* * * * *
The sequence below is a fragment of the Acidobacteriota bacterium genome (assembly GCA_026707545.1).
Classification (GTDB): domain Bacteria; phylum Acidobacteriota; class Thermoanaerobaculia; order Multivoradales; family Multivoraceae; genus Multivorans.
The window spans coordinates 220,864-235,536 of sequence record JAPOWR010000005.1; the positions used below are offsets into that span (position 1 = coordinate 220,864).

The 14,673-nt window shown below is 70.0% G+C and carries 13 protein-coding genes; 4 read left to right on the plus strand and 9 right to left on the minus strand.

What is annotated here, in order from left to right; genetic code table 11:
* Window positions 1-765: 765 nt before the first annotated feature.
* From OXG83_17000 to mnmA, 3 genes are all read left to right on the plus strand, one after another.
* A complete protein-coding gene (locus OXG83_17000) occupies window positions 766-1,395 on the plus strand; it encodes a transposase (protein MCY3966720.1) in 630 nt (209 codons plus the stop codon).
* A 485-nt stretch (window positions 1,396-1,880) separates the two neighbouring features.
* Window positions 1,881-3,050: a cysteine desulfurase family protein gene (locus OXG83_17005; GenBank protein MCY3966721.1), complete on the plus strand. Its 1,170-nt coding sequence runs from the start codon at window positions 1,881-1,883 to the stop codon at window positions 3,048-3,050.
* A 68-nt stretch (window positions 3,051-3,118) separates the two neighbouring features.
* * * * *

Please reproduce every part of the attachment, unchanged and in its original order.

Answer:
The sequence below is a fragment of the Acidobacteriota bacterium genome (assembly GCA_026707545.1).
Classification (GTDB): domain Bacteria; phylum Acidobacteriota; class Thermoanaerobaculia; order Multivoradales; family Multivoraceae; genus Multivorans.
The window spans coordinates 220,864-235,536 of sequence record JAPOWR010000005.1; the positions used below are offsets into that span (position 1 = coordinate 220,864).

The 14,673-nt window shown below is 70.0% G+C and carries 13 protein-coding genes; 4 read left to right on the plus strand and 9 right to left on the minus strand.

What is annotated here, in order from left to right; genetic code table 11:
* Window positions 1-765: 765 nt before the first annotated feature.
* From OXG83_17000 to mnmA, 3 genes are all read left to right on the plus strand, one after another.
* A complete protein-coding gene (locus OXG83_17000) occupies window positions 766-1,395 on the plus strand; it encodes a transposase (protein MCY3966720.1) in 630 nt (209 codons plus the stop codon).
* A 485-nt stretch (window positions 1,396-1,880) separates the two neighbouring features.
* Window positions 1,881-3,050: a cysteine desulfurase family protein gene (locus OXG83_17005; GenBank protein MCY3966721.1), complete on the plus strand. Its 1,170-nt coding sequence runs from the start codon at window positions 1,881-1,883 to the stop codon at window positions 3,048-3,050.
* A 68-nt stretch (window positions 3,051-3,118) separates the two neighbouring features.